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Milwaukee/NARI Suggests Ways To Brighten Home With Skylights

June 17, 2010

A home that is filled with light is a home that conveys warmth and welcoming. For homeowners who want to have more natural light in the home, but are not able to redesign their homes to accommodate more windows, skylights are an attractive option. With the summer solstice just around the corner, members of the Milwaukee NARI Home Improvement Council, Inc., the area's leading home improvement and remodeling industry resource for more than 48 years, offer an overview of skylight options.

 

“When you put in a skylight, you get the wow factor,” said Bob Quigley, co-owner of Brillo Home Improvement Inc., Milwaukee, which carries the Velux brand of skylights. “Skylights provide natural light when there is a lack of window. It can light up a significant portion of a dark room, even on a cloudy day.”

 

There are three main types of skylight a homeowner may choose: fixed, ventilating, and tubular daylight devices (TDDs). A fixed skylight provides light, but not an opening for fresh air. A fixed skylight is less expensive than a vented skylight, which opens to allow air movement.

 

“Vented skylights can be controlled manually or via remote control and the Velux brand also comes with a rain sensor, so the skylight closes automatically when it starts to rain,” ” said Tim Leigler, exterior product specialist for Callen Construction Inc., Muskego. “That’s great if you have left the house and forgot to close the window.”

 

Older generation skylights often had a problem with leaking. Now skylights come with an improved flashing system that sheds water without relying on sealants, which can break down over time.

 

“Velux features three layers of water protections, including a gasket that seals to the roof deck and flashing which goes all around the system. Its leak proof and has a 10-year installation warranty and 20 years on the glass,” Leigler said.

 

“Skylights also are available in an egress design called roof windows,” said Quigley. “Roof windows come in two styles, a balcony roof window and a top-hinged roof window.”

 

A balcony roof window is a good option for attic conversions, garage bonus rooms, and lofts. The design allows the window to open out to create a small balcony. A balcony roof window also provides increased safety because it can be used as an emergency exit. A roof window, top-hinged, has a 45-degree opening angle for maximum ventilation.

 

Skylights also have a number of glass options.

 

“Velux offers a tempered safety glass triple coated with LoE3 (low emission) and injected with argon gas,” said Dan Sturm of Wisconsin Sunlight Solutions in Milwaukee. “This allows the sun's heat and light to pass through the glass into the building. At the same time, it blocks heat from leaving the room, reducing heat loss considerably. Homeowners can also choose a laminated glass with the same triple layer of LoE3 coating, or white laminated glass for diffused daylight. Blind options include blackout blinds to block the light entering the room, roller blinds to diffuse the light entering the room, and Venetian blinds to adjust the light entering the room.”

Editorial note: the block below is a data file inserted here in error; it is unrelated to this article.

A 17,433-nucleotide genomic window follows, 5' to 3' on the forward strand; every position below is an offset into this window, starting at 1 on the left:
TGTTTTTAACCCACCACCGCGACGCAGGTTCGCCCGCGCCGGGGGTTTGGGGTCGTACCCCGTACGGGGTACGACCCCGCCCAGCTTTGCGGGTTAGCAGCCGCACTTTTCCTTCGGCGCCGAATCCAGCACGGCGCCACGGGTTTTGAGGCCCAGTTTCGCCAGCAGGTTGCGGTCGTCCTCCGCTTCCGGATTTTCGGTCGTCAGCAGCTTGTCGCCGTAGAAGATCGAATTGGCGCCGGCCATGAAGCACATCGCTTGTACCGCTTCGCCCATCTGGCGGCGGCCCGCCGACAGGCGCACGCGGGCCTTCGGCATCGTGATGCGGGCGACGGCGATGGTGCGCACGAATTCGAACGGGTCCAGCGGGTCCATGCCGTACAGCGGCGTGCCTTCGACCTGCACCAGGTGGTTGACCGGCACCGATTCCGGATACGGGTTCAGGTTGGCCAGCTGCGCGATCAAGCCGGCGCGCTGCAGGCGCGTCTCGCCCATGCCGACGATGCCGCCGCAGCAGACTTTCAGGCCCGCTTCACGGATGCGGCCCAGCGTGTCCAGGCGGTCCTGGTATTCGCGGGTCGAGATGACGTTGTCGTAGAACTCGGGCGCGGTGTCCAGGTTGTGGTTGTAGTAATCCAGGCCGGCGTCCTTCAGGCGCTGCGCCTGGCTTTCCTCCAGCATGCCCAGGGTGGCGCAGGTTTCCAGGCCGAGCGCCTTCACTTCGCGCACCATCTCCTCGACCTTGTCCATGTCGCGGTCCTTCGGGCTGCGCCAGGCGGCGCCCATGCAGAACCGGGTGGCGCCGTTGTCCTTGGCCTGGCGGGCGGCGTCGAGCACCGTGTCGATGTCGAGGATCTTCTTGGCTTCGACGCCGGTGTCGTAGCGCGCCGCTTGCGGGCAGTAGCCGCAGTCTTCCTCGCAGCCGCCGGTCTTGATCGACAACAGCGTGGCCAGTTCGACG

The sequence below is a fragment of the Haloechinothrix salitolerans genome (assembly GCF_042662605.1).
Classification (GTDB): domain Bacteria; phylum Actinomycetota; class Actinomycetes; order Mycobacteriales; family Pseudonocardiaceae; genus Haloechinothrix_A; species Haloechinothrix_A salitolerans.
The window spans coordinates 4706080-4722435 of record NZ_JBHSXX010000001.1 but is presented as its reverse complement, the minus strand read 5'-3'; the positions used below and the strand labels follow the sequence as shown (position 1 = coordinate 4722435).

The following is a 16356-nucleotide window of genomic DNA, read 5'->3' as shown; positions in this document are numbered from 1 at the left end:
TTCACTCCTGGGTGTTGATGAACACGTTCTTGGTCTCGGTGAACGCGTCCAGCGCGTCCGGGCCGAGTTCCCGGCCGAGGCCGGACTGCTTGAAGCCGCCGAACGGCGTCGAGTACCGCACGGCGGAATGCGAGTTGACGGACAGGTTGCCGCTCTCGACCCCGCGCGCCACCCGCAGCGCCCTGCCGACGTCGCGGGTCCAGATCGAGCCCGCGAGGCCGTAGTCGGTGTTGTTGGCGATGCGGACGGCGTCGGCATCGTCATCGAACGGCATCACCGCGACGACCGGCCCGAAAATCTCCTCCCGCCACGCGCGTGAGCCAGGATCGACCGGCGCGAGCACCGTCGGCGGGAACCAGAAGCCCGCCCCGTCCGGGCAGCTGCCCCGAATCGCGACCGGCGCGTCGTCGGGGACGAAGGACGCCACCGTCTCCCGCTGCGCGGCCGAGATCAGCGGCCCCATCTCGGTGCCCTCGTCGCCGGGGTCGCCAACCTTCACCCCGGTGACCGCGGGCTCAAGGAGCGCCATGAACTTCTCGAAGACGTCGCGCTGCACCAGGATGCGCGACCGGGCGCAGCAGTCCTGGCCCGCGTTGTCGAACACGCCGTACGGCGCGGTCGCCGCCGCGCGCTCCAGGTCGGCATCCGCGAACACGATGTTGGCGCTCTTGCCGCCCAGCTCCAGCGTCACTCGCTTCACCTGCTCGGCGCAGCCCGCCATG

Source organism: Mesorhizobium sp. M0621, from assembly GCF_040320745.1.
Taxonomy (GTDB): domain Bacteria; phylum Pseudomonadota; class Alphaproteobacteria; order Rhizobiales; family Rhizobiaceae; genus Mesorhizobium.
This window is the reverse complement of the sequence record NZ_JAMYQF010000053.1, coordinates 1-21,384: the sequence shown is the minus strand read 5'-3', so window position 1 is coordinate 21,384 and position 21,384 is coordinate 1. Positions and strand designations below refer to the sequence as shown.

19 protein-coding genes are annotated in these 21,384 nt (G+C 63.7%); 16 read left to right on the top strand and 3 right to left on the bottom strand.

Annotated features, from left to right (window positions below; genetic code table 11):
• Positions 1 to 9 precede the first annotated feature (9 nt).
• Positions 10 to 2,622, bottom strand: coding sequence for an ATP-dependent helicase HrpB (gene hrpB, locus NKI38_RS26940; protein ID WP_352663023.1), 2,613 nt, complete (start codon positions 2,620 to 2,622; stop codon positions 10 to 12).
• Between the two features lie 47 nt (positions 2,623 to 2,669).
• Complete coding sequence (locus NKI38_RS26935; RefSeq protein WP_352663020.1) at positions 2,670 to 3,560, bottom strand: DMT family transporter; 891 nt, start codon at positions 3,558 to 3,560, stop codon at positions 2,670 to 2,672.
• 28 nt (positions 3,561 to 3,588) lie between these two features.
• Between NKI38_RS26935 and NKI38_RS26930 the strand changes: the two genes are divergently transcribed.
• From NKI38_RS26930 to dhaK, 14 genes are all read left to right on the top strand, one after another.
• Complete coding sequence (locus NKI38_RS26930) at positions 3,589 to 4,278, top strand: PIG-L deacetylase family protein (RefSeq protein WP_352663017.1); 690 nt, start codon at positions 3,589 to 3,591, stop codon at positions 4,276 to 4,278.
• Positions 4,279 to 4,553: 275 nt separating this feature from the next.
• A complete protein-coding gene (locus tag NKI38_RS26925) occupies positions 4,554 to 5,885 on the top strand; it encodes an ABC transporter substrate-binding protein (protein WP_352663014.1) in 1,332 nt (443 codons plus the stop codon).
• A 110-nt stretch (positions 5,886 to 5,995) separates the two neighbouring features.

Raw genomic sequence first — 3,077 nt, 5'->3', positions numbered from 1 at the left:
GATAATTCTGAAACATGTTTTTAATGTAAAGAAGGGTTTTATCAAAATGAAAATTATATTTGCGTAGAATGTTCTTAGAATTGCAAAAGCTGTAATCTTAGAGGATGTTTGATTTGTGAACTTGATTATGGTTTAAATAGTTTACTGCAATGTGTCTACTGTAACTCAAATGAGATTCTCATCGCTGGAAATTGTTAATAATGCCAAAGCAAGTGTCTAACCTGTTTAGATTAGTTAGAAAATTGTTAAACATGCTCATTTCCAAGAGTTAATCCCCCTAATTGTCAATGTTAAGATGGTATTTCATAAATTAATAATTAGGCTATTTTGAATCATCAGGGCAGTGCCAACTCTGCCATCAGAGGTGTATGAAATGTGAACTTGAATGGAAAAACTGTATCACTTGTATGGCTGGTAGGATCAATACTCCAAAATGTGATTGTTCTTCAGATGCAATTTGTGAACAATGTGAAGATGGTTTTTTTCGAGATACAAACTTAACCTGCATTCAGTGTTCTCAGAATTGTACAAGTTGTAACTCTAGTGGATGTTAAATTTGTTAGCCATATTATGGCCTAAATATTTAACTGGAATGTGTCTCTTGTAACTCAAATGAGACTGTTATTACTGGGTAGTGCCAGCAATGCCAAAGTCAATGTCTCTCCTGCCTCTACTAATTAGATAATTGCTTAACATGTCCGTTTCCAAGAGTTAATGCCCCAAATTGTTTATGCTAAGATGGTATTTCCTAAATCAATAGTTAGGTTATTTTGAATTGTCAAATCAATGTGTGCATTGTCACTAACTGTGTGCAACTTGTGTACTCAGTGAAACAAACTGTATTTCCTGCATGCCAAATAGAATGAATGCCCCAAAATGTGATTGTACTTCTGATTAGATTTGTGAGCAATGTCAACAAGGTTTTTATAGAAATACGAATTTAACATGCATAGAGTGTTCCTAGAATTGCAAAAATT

Differing from these traditional window skylight designs, a TDD is a dome-shaped product that directs light to specific areas through highly reflective tubing.

 

“TDDs are a great option for closets, hallways, and laundry rooms, but they are just as viable for any room in the house,” said Keith Johnson of Brighter Concepts, Ltd., Milwaukee’s dealer and installer of Solatube Tubular Skylights.

 

Johnson explained Solatube provides natural light through a small rooftop opening without removing or modifying existing joists or pipes. “The Solatube takes skylights one step further by refracting, reflecting, and concentrating solar light into a small tube using reflective tubing and lenses,” he said. “A Solatube reflects the sun no matter which direction the sun is.”

 

A 10-inch Solatube will bring in daylight up to a 200 square foot area, and a 14-inch tube lights up to 300 square feet. A 21-inch Solatube will light a 500 square foot area. Solatube’s also have dimmer switches to adjust the light level, and also have light and fan options.

 

A TDD also has a much simpler installation process than a traditional skylight. “We can install a Solatube in about 90 minutes,” Johnson said.

 

The Milwaukee/NARI Home Improvement Council was chartered in July 1961, as a Chapter of the National Home Improvement Council. In May of 1982, the National Home Improvement Council merged with the National Remodelers Association to form NARI – the National Association of the Remodeling Industry.

 

The Council’s goals of encouraging ethical conduct, professionalism, and sound business practices in the remodeling industry have led to the remodeling industry’s growth and made NARI a recognized authority in that industry. With over 900 members, the Milwaukee Chapter is the nation’s largest.

 

For more information or to receive a free copy of an annual membership roster listing all members alphabetically and by category, and the booklet, “Milwaukee/NARI’s Remodeling Guide,” call (414) 771-4071 or visit the Council’s Web site at www.milwaukeenari.org.

 

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